The designs for Cambridge's flagship Accordia housing project are being value-engineered and the lead architect sidelined.
Plans by some of Britain's best architectural talent for phase two of the award-winning scheme are being dumbed down as the developer prepares to offload the site.
Landowner and developer Countryside Properties has confirmed that Accordia is on the market and that a fresh team of architects has been recruited for value engineering.
Countryside also revealed that lead architect Feilden Clegg Bradley (FCB) has not been appointed to the second tranche of the 382-home development.
Chris Crook, managing director for Countryside Properties' southern operations, denied the scheme - shortlisted for the AJ-sponsored National HomeBuilder Design Awards - was being cheapened to enable a quick deal with a new developer to be struck.
'Our consultants feel we are legitimately value-engineering without compromising the scheme's concept,' Crook said.
A source close to Alison Brooks Architects - who alongside FCB and Maccreanor Lavington designed sections of the 9.7ha city-centre estate - said that the practice received a courtesy letter from the architect taking on the project. '[Brooks] is disappointed and worried about the scheme,' the source said.
This concern is shared by Maccreanor Lavington, which suggested a veil of uncertainty had descended on the scheme. 'We just don't know what is going to happen,' partner Richard Lavington said.
According to FCB, Countryside has been pressurised into ditching Accordia by its funding partners following expensive delays caused by main contractor Kajima, who left the project earlier this year.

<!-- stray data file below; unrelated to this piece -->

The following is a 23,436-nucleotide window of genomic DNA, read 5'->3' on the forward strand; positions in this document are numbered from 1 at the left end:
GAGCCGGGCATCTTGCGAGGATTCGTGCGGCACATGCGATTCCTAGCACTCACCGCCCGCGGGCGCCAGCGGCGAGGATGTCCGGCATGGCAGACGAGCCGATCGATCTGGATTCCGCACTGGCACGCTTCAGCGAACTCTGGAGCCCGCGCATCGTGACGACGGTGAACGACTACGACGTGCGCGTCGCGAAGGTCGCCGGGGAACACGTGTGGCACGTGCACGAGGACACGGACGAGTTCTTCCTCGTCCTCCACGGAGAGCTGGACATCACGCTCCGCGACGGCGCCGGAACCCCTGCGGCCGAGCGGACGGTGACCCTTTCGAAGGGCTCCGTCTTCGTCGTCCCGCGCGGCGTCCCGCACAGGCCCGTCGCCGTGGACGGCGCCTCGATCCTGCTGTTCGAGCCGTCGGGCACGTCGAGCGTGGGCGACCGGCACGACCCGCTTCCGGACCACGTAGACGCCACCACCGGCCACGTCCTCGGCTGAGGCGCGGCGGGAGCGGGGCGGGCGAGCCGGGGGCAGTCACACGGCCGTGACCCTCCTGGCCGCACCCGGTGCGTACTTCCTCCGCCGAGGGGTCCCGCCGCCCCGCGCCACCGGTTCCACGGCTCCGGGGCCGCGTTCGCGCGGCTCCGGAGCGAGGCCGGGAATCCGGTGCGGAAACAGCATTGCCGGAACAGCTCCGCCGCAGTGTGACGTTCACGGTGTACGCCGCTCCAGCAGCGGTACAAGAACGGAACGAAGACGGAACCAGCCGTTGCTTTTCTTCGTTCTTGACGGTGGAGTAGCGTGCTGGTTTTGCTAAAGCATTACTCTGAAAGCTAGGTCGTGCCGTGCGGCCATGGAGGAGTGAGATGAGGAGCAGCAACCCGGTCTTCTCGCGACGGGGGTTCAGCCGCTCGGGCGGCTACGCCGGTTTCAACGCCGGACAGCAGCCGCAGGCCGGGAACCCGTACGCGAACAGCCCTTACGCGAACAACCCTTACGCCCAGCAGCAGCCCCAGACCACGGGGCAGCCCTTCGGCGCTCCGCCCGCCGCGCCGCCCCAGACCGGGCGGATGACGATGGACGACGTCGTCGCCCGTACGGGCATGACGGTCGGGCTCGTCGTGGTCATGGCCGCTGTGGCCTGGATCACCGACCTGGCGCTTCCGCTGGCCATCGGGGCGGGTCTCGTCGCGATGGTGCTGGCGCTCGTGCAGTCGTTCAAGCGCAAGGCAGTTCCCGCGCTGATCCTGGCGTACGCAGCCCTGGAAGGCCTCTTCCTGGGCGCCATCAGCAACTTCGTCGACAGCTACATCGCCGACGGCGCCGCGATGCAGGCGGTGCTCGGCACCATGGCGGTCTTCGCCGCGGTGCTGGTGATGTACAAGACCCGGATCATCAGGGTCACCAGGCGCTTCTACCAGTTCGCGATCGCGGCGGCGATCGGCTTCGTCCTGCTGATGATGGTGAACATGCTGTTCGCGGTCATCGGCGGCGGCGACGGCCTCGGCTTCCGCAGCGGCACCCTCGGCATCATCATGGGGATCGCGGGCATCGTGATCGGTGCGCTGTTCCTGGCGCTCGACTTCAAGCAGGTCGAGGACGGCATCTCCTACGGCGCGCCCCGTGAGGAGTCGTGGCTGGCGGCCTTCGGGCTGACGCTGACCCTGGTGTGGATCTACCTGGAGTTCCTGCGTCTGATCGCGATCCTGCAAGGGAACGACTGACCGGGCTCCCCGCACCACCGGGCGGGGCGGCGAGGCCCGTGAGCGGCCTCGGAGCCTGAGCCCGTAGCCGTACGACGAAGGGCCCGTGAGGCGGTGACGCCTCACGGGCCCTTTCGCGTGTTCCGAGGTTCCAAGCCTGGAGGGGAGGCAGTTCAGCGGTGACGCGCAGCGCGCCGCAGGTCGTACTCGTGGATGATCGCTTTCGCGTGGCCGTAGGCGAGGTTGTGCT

Keith Bradley, senior partner at FCB, said Kajima had not performed well on the project and had caused
an 18-month delay in the marketing and business planning of the first phase.
'Kajima caused huge problems and this was incredibly disruptive. It was like Wembley,' Bradley said.
'Countryside would be stupid not to continue with the existing architects for the next phases to ensure commercial quality. Dumbing down Accordia would not generate the level of sales we experienced in phase one,' he added.
FCB was originally appointed masterplanner and lead architect for about two-thirds of the project, which ranges from luxury villas to affordable houses and flats. Part of Accordia's appeal stems from the designers' thoughtful use of space and distinctive architecture.
But a source at FCB said the innovative designs could be weakened if Accordia is sold to another developer.
'We are not being given the full picture,' they said. 'Accordia has been designed to a very high specification. This is not a formula to mess around with. But while we would like to be further involved we are not precious about our involvement.' by Clive Walker